Poll: Should Teachers Carry Guns?

Discussion in '2nd Amendment' started by lklawson, Jul 16, 2014.

  1. Bull

    Bull Just a Man Supporting Member

    The responses to answer to are kinda stupid.... The anti gun sounds like you don't even want police armed in schools... But in guessing that doesn't bother the antis at all.
     

  2. I voted yes, obviously. This poll is close right now.
    48% yes
    49% no
    3% unsure
     
  3. ekim

    ekim Member

    From the teachers I've met and they crap they are willing to teach and being lead by the nose by a dam union, NO. I don't trust them to do what is necessary. I sure as hell don't want to see some poor teacher made out to be a hero for playing wanna be cop. But then I don't trust most LEO's these days either.
     
  4. Considering the source (MSNBC - yuck!) it's closer than I would have thought. I say Yes, by the way.. :)
     
  5. cktvt

    cktvt Member

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    I'd say yes, let teachers CC if they want to, but there's some caveats.

    These teachers would not be carrying solely for self-protection, as would John Q. Citizen. They'd be carrying to protect members of the public, just like LEOs. So, just like LEOs, they should be required to train and periodically qualify if they want to remain certified for classroom CC.

    Untrained, unqualified people blasting away in a classroom full of kids is a bad idea, bad guys on the loose or not.
     
  6. I'll take untrained unqualifed teachers who's intent is to protect their class over that same person not having a gun and all of them being sitting ducks for an active shooter blowing the class away.
     
  7. cktvt

    cktvt Member

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    I hear ya Chromehorn and I won't say you're wrong, but if we want armed teachers we're going to have to do it the way I said or the public will never go along with it.
     
  8. Bull

    Bull Just a Man Supporting Member


    +1 that!!!
     
  9. ajole

    ajole Supporting Member

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    What the heck, dude!

    So...A- the public is only armed for their own protection, not for society? As a teacher, I'm not allowed to carry for my own protection? Then why should I carry for your kid?
    BTW...the courts have ruled the cops don't have to protect you, so logically, they are only carrying to protect themselves. Your argument is invalid.

    B- What makes you think I'm going to be blasting away? I mean seriously...why does EVERYONE go there every time the discussion comes down to anyone protecting others? It's a bad joke. It's a really bad joke considering how many times fully trained and qualified cops have started blasting away. Apparently the training isn't worth much.:rolleyes:



    Well, that isn't even close to right.

    Utah has allowed, and continues to allow, untrained, unqualified teachers to carry with nothing more than the Utah CCW, which involves zero gun handling.

    The public hasn't had any problems with it.

    Not trying to be a jerk. Just pointing out in very specific terms using actual facts.:p
     
  10. ArmyScout

    ArmyScout Supporting Member

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    My youngest daughter is a High School teacher. I started gun training her when she was around 12 yrs old. She is an excellent shot and is married to an ex Marine who she can outshoot any day of the week. They are members of a hunt and gun club in North Central IL, he has an IL ccw, she does not. Anyway I have posed the teacher carry question with her several times. She is in favor, but only after intense training, and I agree. Put a gun in the hands of someone who may have never handled or shot a firearm is absolute lunacy.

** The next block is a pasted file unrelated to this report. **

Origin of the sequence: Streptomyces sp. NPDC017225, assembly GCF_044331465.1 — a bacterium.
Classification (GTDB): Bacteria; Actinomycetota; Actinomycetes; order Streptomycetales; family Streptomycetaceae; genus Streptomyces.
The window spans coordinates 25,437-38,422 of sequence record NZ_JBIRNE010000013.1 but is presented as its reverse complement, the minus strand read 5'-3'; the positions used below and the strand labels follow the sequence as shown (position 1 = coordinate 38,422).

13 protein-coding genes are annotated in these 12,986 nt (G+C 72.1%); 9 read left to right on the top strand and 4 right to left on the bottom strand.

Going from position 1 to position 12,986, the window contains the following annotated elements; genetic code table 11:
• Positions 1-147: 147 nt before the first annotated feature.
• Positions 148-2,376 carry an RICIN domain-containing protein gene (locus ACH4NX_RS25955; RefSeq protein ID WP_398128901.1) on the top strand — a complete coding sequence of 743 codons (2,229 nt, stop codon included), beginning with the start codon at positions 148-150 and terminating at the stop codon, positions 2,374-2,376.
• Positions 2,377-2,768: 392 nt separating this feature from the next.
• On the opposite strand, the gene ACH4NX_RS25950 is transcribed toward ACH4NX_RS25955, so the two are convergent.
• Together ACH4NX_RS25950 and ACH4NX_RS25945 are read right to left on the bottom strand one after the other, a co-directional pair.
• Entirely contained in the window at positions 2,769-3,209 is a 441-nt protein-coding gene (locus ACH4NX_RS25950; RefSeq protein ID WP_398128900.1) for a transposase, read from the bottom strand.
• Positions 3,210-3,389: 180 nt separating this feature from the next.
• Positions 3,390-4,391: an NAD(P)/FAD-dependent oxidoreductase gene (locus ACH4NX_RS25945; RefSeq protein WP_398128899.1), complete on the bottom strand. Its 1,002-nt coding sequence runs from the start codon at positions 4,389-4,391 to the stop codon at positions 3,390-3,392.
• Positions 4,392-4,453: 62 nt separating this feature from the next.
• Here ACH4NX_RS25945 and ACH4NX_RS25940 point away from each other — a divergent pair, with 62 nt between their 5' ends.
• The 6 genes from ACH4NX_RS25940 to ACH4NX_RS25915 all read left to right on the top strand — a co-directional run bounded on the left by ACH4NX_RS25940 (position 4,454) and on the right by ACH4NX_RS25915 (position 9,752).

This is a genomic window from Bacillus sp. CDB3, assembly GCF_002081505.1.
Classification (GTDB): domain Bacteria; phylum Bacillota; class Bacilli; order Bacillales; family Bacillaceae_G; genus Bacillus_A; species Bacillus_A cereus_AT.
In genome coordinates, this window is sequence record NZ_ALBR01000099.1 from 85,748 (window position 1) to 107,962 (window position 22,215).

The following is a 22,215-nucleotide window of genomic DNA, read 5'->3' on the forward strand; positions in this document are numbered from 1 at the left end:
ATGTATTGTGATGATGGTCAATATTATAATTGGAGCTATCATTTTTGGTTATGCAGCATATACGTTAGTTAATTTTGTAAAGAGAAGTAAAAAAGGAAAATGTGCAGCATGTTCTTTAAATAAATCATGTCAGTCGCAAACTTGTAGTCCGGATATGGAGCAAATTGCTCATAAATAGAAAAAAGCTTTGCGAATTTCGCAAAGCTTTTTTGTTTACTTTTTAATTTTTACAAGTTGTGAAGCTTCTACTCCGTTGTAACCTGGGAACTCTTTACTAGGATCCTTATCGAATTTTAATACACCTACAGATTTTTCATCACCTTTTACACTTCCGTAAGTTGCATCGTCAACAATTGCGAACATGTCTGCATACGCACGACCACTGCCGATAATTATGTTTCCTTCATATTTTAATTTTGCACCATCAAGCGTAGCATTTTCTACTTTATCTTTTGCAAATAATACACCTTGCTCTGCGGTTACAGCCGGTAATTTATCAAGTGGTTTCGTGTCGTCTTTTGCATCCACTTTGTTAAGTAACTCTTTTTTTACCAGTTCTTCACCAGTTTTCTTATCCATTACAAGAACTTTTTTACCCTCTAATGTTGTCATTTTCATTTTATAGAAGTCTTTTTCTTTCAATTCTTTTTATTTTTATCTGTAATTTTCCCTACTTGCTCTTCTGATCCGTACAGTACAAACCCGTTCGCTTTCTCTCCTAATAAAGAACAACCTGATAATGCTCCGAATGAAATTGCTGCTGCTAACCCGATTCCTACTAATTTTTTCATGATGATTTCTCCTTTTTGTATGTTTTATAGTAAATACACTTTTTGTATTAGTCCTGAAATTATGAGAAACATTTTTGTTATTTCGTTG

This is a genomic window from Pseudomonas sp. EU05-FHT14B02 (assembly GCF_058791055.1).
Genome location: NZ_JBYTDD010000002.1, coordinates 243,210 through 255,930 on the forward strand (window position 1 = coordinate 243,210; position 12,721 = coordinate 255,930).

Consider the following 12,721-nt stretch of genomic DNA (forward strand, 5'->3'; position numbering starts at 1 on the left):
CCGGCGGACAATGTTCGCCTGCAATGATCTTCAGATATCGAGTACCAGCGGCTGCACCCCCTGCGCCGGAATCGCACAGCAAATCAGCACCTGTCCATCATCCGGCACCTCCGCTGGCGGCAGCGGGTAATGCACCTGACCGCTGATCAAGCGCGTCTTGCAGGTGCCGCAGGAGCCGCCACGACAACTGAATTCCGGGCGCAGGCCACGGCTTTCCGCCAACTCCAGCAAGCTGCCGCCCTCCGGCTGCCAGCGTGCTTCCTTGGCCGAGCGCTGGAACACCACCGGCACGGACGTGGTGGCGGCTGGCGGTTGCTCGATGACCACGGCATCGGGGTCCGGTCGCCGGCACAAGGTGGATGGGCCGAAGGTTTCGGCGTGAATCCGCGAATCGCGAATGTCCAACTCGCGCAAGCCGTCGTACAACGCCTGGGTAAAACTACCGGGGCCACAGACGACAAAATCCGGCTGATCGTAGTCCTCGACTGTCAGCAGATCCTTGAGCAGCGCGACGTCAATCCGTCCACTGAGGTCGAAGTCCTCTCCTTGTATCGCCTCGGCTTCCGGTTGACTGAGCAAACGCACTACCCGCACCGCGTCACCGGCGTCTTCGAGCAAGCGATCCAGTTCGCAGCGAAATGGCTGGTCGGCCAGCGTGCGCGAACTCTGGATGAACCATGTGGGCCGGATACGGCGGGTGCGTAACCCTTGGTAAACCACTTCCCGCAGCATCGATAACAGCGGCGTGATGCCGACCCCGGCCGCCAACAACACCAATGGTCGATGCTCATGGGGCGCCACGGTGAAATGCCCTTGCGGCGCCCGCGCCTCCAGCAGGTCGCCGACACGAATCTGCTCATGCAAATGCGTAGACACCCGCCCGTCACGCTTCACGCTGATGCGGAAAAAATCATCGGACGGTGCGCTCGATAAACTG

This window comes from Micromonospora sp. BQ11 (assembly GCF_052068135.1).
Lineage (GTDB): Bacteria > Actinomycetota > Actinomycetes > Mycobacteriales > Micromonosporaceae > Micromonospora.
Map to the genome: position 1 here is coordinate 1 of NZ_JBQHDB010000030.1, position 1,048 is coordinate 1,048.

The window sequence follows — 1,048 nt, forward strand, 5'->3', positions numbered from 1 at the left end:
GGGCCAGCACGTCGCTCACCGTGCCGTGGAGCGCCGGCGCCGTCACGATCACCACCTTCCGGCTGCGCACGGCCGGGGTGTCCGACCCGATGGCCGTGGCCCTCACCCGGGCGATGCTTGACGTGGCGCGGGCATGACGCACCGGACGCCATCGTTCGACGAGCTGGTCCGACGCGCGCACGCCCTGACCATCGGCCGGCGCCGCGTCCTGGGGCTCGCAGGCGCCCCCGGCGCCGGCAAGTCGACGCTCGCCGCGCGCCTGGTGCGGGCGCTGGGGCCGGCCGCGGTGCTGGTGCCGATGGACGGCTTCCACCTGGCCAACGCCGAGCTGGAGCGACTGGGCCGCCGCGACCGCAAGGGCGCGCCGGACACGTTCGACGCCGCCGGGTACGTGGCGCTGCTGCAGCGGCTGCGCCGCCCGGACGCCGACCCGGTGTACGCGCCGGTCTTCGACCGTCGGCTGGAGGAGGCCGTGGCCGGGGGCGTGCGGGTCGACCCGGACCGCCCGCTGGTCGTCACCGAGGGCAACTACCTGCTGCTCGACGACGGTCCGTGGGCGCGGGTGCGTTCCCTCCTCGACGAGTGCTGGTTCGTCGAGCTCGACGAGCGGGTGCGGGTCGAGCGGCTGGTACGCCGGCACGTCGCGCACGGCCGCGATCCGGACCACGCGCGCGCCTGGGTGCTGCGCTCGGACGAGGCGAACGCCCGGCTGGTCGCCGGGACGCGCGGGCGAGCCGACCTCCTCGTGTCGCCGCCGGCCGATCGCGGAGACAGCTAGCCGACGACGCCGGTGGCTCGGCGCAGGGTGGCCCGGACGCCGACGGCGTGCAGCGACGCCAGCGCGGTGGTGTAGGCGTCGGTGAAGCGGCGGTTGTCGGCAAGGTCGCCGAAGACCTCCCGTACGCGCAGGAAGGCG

11. ajole

    ajole Supporting Member

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    And that's the other crazy place everyone goes.:rolleyes:

    Why do we assume teachers with no clue will jump at the chance to pack heat?:cool:

    Or, are we assuming the educational institutions will pick a few people at random, and ask them to strap up?:confused:

    Honestly...it's just not how it has to work. Teachers generally are sorta intelligent people, most have NO desire to pack at all, and the ones I know that can carry really don't want to be responsible to carry at school, though many are willing to do so, on their own.

    But they are intensely aware of the dangers involved in "blasting away" in a crowd.

    One of our major jobs, one of the things we really care about, is taking care of our/your kids. I just can't imagine any of us blindly blasting away at a bad guy, or going out and clearing the school. What most of us would do is follow our procedures to take care of our class, and if the BG came after them, we'd defend them.

    Seriously, it might be nice to get some training. Not because we'd be dangerous without it, but because we'd be more effective with it.;)
     
    Last edited: Jul 16, 2014
  12. cktvt

    cktvt Member

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    Ajole, let's take your thoughts in order, one by one::

    A- the public is only armed for their own protection, not for society?
    Of course, some armed citizens would in fact come to the aid of innocent victims during a criminal attack. But since they are not required to, as LEOs are, they do not bear the burden of required training and qualifying. I could have explained this point in greater detail but it's rather extraneous to my main point which is that teacher training would be a good idea.

    As a teacher, I'm not allowed to carry for my own protection?
    I said "These teachers would not be carrying solely for self-protection". I never said they wouldn't or couldn't protect themselves. You vaulted to that false conclusion on you own.

    the courts have ruled the cops don't have to protect you
    Without getting into a protracted argument over the finer points of some obscure ruling which I've no doubt you can cite, let's just say the notion that police have no obligation to protect the innocent doesn't pass the test known as common sense. But whether true or not, this point of contention is also an extraneous one. I'm not arguing about what police should do but about what teachers should do.